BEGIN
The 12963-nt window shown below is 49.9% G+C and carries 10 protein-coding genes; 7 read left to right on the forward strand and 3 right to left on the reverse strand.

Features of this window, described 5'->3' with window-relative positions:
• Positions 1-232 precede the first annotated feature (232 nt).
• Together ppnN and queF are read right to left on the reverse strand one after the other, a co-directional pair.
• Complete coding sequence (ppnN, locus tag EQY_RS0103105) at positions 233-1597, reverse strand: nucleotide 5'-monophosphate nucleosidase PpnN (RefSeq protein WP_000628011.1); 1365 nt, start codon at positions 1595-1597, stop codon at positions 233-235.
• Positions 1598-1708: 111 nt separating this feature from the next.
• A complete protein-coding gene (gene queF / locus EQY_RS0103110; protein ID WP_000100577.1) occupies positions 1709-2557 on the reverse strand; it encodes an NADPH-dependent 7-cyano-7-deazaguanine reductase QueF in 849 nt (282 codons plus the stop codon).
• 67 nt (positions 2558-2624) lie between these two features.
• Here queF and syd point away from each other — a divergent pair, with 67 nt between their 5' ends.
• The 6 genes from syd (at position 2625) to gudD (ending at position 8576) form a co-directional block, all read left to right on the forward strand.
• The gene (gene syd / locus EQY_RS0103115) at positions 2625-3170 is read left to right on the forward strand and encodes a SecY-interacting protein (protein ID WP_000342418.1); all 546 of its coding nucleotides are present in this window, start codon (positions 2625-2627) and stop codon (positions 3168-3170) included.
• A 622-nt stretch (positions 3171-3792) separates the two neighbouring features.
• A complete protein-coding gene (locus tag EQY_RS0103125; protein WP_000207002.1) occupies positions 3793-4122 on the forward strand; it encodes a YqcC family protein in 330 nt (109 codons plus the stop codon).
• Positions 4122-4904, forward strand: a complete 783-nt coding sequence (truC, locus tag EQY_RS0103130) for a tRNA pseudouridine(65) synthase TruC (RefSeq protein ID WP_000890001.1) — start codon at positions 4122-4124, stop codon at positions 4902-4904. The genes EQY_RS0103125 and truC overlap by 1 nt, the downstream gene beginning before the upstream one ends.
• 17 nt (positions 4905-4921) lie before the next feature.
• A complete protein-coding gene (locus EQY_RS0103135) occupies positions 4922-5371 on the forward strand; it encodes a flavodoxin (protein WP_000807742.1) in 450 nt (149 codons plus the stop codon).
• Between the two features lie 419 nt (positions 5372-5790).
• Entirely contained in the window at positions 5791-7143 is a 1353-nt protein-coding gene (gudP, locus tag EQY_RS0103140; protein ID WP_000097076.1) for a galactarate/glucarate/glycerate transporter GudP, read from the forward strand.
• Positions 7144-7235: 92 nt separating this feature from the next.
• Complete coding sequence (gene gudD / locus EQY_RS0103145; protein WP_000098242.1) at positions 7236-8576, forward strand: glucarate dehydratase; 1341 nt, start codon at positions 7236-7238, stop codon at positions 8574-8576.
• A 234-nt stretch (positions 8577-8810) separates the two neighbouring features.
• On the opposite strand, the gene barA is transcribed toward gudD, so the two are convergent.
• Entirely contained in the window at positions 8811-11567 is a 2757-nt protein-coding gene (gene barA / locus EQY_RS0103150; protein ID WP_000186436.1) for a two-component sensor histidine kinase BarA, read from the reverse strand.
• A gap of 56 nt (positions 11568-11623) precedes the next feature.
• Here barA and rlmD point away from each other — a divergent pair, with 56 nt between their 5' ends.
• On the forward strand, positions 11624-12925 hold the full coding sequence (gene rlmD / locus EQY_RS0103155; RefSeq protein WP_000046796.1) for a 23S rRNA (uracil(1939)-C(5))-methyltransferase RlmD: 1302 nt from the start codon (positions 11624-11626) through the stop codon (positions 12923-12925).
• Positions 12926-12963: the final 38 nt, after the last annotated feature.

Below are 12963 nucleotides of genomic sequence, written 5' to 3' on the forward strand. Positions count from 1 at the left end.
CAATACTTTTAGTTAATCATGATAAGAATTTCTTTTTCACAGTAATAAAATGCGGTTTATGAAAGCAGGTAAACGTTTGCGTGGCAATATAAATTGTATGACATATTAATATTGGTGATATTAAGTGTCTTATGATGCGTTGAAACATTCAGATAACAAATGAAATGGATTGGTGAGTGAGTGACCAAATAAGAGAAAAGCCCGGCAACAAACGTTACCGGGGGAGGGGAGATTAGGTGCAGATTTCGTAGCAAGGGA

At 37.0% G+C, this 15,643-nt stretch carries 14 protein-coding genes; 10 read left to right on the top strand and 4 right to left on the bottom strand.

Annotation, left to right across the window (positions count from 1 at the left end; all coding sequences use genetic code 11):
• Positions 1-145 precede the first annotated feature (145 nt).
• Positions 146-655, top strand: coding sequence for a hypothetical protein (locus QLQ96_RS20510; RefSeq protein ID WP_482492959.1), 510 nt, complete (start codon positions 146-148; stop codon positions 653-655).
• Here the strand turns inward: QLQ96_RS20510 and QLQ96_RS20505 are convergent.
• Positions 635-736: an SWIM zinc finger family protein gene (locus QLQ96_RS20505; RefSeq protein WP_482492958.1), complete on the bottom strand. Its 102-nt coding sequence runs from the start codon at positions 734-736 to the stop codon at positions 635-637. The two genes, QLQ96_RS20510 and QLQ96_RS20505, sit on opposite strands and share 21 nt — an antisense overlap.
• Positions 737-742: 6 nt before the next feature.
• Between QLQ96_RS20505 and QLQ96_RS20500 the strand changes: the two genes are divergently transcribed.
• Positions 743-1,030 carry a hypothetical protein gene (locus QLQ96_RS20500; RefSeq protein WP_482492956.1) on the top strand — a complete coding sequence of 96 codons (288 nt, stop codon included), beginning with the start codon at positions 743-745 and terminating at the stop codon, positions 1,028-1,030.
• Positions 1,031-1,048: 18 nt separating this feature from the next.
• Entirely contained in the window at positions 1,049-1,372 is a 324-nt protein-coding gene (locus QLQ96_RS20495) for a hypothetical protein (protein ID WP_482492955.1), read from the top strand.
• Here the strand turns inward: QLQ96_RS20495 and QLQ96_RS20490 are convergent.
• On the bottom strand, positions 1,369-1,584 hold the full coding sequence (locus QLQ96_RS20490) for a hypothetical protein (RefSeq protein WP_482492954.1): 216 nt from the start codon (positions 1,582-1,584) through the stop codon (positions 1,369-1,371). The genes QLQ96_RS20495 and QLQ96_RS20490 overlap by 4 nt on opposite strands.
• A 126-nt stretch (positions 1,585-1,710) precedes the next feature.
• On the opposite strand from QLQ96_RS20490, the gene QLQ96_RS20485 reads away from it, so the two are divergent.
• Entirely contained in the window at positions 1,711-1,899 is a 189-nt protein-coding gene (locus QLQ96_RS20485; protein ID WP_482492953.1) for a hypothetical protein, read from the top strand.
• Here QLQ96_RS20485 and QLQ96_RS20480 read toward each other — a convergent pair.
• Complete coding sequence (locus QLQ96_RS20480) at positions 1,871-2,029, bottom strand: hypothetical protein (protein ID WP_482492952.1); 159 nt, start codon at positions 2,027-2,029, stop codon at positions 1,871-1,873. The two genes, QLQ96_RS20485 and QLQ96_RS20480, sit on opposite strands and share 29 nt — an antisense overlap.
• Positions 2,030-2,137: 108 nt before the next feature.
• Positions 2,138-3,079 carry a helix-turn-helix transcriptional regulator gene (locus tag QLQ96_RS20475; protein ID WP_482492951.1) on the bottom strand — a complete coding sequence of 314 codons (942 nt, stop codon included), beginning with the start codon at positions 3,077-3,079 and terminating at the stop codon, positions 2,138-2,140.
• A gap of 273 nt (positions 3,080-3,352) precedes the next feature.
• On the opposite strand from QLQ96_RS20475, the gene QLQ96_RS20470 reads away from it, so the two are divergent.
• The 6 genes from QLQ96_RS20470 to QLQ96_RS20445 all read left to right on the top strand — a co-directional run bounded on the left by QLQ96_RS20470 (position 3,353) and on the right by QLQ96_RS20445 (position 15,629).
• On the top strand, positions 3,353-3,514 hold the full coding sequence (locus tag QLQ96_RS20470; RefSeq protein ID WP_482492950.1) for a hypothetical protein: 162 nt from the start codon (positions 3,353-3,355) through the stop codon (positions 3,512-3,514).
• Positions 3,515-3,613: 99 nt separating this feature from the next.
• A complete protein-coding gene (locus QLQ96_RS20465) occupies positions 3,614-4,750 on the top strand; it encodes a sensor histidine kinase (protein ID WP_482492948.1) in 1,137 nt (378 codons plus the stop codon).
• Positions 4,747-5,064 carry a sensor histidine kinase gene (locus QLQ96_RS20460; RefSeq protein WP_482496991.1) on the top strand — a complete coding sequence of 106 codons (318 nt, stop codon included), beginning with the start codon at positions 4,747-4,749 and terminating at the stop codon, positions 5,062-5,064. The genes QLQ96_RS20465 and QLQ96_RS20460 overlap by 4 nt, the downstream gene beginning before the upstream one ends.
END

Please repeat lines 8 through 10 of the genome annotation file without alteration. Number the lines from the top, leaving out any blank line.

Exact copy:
• 67 nt (positions 2558-2624) lie between these two features.
• Here queF and syd point away from each other — a divergent pair, with 67 nt between their 5' ends.
• The 6 genes from syd (at position 2625) to gudD (ending at position 8576) form a co-directional block, all read left to right on the forward strand.